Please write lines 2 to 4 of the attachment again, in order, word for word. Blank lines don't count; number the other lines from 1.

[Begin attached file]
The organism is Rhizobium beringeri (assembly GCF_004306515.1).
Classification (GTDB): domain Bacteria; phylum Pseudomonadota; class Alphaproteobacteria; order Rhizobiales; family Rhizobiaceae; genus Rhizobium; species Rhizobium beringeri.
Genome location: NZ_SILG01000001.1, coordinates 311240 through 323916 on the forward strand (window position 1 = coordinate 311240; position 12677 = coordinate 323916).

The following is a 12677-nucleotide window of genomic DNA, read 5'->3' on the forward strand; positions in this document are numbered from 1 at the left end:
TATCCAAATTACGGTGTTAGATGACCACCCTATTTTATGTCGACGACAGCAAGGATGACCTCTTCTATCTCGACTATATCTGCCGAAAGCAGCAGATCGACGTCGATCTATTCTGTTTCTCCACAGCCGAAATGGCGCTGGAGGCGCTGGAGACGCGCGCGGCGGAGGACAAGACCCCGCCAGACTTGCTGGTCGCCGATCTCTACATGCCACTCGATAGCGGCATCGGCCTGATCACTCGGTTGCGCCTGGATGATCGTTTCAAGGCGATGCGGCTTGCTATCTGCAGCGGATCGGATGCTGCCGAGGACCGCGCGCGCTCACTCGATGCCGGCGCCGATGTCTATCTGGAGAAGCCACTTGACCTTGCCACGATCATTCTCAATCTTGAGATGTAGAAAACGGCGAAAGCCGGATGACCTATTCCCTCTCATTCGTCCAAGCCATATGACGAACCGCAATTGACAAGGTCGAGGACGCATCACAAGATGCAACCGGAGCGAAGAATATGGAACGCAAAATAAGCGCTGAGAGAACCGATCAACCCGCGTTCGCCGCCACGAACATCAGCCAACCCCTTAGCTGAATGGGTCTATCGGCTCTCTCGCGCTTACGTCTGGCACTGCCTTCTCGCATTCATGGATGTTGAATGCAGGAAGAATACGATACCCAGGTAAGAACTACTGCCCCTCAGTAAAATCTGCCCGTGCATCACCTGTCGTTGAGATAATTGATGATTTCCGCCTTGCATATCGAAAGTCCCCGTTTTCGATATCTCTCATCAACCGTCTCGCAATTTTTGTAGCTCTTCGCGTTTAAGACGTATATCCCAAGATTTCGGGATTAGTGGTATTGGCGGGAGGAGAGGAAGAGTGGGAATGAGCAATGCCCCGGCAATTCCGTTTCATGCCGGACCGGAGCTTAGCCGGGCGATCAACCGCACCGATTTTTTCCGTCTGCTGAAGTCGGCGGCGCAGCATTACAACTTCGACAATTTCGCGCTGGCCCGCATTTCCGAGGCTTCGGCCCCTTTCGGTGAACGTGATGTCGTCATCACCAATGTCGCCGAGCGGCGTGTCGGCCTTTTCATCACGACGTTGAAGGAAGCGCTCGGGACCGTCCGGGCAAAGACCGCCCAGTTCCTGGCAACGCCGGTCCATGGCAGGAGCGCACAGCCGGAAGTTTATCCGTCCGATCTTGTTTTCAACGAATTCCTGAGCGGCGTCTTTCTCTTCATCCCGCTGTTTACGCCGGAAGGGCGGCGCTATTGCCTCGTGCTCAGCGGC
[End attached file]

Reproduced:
Classification (GTDB): domain Bacteria; phylum Pseudomonadota; class Alphaproteobacteria; order Rhizobiales; family Rhizobiaceae; genus Rhizobium; species Rhizobium beringeri.
Genome location: NZ_SILG01000001.1, coordinates 311240 through 323916 on the forward strand (window position 1 = coordinate 311240; position 12677 = coordinate 323916).

The following is a 12677-nucleotide window of genomic DNA, read 5'->3' on the forward strand; positions in this document are numbered from 1 at the left end: